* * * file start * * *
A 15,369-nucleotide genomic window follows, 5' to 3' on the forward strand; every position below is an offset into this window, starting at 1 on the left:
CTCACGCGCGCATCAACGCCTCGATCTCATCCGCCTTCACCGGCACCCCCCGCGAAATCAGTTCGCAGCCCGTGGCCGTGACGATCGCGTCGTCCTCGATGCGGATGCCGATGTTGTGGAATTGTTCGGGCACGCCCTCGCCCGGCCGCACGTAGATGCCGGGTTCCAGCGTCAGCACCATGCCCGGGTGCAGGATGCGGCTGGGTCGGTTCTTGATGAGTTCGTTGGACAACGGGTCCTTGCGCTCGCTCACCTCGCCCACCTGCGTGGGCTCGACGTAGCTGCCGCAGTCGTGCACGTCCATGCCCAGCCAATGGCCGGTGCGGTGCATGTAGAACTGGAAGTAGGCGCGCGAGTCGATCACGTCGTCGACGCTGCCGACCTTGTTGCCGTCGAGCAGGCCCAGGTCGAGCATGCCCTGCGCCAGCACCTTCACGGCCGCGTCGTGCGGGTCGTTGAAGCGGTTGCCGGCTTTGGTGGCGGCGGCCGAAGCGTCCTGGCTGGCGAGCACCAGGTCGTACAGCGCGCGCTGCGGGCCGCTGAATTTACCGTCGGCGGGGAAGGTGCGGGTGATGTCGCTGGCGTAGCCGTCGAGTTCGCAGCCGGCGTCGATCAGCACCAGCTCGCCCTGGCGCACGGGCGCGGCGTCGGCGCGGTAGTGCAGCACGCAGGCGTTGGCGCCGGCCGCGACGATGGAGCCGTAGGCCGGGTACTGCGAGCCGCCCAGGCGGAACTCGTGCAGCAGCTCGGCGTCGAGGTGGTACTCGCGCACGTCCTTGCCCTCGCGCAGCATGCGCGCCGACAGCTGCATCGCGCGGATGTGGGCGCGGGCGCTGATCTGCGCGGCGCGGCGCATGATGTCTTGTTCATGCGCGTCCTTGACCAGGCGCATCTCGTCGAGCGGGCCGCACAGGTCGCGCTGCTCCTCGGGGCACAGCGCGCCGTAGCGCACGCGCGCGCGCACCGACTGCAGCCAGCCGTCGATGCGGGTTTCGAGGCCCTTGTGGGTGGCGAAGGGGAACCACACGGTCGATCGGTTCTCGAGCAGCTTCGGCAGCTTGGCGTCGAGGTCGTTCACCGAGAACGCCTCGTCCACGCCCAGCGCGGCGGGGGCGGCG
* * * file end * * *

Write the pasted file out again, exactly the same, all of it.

A 15,369-nucleotide genomic window follows, 5' to 3' on the forward strand; every position below is an offset into this window, starting at 1 on the left:
CTCACGCGCGCATCAACGCCTCGATCTCATCCGCCTTCACCGGCACCCCCCGCGAAATCAGTTCGCAGCCCGTGGCCGTGACGATCGCGTCGTCCTCGATGCGGATGCCGATGTTGTGGAATTGTTCGGGCACGCCCTCGCCCGGCCGCACGTAGATGCCGGGTTCCAGCGTCAGCACCATGCCCGGGTGCAGGATGCGGCTGGGTCGGTTCTTGATGAGTTCGTTGGACAACGGGTCCTTGCGCTCGCTCACCTCGCCCACCTGCGTGGGCTCGACGTAGCTGCCGCAGTCGTGCACGTCCATGCCCAGCCAATGGCCGGTGCGGTGCATGTAGAACTGGAAGTAGGCGCGCGAGTCGATCACGTCGTCGACGCTGCCGACCTTGTTGCCGTCGAGCAGGCCCAGGTCGAGCATGCCCTGCGCCAGCACCTTCACGGCCGCGTCGTGCGGGTCGTTGAAGCGGTTGCCGGCTTTGGTGGCGGCGGCCGAAGCGTCCTGGCTGGCGAGCACCAGGTCGTACAGCGCGCGCTGCGGGCCGCTGAATTTACCGTCGGCGGGGAAGGTGCGGGTGATGTCGCTGGCGTAGCCGTCGAGTTCGCAGCCGGCGTCGATCAGCACCAGCTCGCCCTGGCGCACGGGCGCGGCGTCGGCGCGGTAGTGCAGCACGCAGGCGTTGGCGCCGGCCGCGACGATGGAGCCGTAGGCCGGGTACTGCGAGCCGCCCAGGCGGAACTCGTGCAGCAGCTCGGCGTCGAGGTGGTACTCGCGCACGTCCTTGCCCTCGCGCAGCATGCGCGCCGACAGCTGCATCGCGCGGATGTGGGCGCGGGCGCTGATCTGCGCGGCGCGGCGCATGATGTCTTGTTCATGCGCGTCCTTGACCAGGCGCATCTCGTCGAGCGGGCCGCACAGGTCGCGCTGCTCCTCGGGGCACAGCGCGCCGTAGCGCACGCGCGCGCGCACCGACTGCAGCCAGCCGTCGATGCGGGTTTCGAGGCCCTTGTGGGTGGCGAAGGGGAACCACACGGTCGATCGGTTCTCGAGCAGCTTCGGCAGCTTGGCGTCGAGGTCGTTCACCGAGAACGCCTCGTCCACGCCCAGCGCGGCGGGGGCGGCG